Ugandan VP Bukenya Visits TransFair!
After last month’s industry/producer forum in our Oakland office with representatives from many producer organizations, importers, and coffee roasters present, we thought things would quiet down a bit. But this week, we had an unexpected last minute visit and ‘brownbag’ with the Vice President of Uganda, Dr. Gilbert Bukenya. Dr. Bukenya mentioned his interest in helping the development of Fair Trade coffee, tea and cocoa in his country during a lecture at the University of the Pacific, which led him to a visit to TransFair!
Dr. Bukenya has self-described ‘humble’ beginnings, which is to say he knows what it is like to pick coffee berries. He made a point of commenting on the many small farmer portraits hanging in our offices…there is an interesting solidarity in Fair Trade and helping small farmers that transcends national borders.
But the Vice President is first and foremost Ugandan, and focused our discussion on how to jumpstart the Ugandan economy – which stands at only $1,100 per capita GDP and is driven virtually entirely by agriculture. Dr. Bukenya wasn’t even sure how to approach our questions specifically about farmers in Uganda, since almost everyone farms at least a little.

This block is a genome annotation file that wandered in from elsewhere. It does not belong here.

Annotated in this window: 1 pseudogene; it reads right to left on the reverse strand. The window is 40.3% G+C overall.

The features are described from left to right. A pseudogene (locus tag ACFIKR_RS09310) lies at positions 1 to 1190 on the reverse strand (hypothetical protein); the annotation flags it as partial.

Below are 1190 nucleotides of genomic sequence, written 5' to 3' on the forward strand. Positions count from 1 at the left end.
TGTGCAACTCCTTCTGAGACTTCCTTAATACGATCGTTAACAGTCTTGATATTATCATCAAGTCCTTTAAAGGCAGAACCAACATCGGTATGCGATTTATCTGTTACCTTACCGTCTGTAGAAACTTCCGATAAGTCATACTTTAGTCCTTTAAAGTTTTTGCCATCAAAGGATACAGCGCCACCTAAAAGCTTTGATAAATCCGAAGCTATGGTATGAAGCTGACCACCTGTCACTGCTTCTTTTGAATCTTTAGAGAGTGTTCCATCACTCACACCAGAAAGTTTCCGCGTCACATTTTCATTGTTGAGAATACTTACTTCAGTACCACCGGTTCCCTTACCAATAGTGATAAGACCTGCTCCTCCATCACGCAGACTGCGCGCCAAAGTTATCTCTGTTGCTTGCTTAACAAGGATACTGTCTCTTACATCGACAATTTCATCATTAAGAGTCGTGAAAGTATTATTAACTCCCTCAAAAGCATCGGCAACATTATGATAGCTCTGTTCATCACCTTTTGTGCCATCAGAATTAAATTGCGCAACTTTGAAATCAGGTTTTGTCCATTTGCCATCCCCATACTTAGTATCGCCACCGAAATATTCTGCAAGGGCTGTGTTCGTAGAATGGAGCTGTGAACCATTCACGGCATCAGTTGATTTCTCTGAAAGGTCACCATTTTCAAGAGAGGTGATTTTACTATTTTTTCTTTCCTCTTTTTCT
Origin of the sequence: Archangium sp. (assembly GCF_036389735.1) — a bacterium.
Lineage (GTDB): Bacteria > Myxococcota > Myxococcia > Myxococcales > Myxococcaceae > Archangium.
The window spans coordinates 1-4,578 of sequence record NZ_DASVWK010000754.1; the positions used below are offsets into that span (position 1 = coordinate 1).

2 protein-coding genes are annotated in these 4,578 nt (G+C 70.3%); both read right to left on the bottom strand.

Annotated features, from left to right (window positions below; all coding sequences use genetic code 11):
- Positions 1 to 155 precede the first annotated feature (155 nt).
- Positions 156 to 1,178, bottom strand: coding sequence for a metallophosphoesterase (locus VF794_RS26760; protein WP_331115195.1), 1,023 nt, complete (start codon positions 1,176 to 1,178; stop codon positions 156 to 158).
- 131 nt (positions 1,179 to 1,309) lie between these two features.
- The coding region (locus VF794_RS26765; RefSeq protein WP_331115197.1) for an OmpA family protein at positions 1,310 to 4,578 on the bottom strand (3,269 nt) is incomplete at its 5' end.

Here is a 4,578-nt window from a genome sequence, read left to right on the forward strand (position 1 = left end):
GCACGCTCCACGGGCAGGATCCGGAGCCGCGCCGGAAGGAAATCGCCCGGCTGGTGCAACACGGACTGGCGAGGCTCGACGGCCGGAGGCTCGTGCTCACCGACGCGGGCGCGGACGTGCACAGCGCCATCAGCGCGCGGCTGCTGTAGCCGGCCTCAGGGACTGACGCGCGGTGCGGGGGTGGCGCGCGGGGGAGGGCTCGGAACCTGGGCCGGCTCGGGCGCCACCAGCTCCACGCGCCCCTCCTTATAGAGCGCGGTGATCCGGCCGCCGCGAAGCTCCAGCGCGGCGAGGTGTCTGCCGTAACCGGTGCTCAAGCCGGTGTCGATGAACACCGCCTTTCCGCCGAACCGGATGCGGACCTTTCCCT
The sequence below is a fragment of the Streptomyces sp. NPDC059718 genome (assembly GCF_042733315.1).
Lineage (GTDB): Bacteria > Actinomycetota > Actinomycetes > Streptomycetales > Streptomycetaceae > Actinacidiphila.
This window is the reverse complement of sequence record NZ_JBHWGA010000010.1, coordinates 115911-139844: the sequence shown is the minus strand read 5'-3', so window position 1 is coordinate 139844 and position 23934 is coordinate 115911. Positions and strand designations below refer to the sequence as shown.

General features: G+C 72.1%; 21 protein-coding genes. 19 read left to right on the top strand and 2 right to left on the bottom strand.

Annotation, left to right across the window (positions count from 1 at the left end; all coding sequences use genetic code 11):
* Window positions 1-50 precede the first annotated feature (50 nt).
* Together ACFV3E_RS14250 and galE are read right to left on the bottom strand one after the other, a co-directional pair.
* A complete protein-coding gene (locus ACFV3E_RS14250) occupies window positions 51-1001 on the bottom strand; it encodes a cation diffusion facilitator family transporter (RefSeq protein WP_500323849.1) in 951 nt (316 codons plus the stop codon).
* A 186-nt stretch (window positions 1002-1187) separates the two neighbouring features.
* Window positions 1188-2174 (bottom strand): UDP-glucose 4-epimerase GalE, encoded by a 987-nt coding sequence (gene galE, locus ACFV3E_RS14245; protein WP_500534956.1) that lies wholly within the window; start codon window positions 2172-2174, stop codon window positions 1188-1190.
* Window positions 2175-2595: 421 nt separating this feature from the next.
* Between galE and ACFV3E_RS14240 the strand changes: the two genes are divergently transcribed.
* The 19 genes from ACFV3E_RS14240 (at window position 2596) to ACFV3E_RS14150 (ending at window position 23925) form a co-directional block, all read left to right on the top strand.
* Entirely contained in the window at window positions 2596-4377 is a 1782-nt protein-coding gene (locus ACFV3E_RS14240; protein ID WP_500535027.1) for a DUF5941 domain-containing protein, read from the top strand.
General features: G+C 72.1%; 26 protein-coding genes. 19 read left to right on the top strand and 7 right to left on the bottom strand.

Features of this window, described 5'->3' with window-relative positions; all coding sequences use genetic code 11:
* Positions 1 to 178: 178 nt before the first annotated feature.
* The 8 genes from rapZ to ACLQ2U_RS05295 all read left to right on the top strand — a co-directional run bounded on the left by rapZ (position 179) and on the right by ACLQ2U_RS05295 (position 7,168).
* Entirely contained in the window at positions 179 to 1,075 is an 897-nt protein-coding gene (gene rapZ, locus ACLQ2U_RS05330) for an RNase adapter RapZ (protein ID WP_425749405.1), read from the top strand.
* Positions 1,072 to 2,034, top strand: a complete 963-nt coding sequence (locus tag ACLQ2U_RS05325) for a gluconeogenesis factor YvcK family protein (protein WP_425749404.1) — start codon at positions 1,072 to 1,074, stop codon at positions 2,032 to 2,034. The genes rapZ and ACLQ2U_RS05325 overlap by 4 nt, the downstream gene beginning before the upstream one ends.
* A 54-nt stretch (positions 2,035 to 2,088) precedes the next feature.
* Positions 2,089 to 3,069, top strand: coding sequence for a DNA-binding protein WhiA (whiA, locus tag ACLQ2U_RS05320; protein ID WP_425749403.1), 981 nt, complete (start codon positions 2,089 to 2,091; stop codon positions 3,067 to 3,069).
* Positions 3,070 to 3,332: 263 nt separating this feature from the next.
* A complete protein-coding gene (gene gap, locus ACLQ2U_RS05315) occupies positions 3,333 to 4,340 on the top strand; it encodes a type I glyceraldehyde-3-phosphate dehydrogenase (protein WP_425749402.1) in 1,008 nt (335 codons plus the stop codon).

He is relentlessly pursuing opportunities to lift up his country, and therefore the living conditions for its citizens. Uganda has traditionally been an exporter of raw materials, lacking the technology to capture more value in chain for finished products such as instant coffee (vs. coffee beans) and t-shirts (vs. raw cotton). He dares to ask why this is so, and encourages more production and investment in manufacturing inside of Uganda. We see this philosophy more and more in Fair Trade settings, from coffee roasting in Colombia and Brazil to rice being packaged and boxed in Thailand. Cooperatives don’t just bring critical mass in sales and supply, pooled investment leads to the ability to invest capital and capture the benefits of greater ‘value added’ production.
The Vice President also talked about regional markets in East Africa, and believes that by working together the economies in his region will all benefit. COMESA in particular is a chance to foster cooperation and develop inter-African markets, and have the African economies help themselves.
Like almost all of the leaders I have met who are focusing on lifting populations out of poverty, he expects his constituents to do the work, and is enthusiastic about demonstrating that they are up for the challenge. All of us in the Fair Trade movement are simply part of his team.